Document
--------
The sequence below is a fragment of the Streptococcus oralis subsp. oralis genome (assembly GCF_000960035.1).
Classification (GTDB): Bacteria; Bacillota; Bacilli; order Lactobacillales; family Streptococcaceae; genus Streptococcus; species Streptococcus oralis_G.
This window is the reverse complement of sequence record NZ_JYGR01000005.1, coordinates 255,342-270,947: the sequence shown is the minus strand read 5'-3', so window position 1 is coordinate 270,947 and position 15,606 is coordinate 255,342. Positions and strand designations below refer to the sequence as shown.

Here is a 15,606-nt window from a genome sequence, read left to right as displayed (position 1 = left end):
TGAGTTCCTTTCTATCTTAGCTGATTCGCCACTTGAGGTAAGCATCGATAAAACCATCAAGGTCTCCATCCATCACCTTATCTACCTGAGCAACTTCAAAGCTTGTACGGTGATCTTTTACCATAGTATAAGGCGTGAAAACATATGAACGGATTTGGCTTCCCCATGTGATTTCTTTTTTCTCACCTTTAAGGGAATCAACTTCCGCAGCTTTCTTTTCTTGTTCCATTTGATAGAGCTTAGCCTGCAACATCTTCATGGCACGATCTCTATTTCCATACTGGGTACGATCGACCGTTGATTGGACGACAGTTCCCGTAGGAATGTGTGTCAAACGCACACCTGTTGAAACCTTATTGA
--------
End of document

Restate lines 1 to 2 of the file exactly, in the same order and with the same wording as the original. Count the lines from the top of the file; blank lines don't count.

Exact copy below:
The sequence below is a fragment of the Streptococcus oralis subsp. oralis genome (assembly GCF_000960035.1).
Classification (GTDB): Bacteria; Bacillota; Bacilli; order Lactobacillales; family Streptococcaceae; genus Streptococcus; species Streptococcus oralis_G.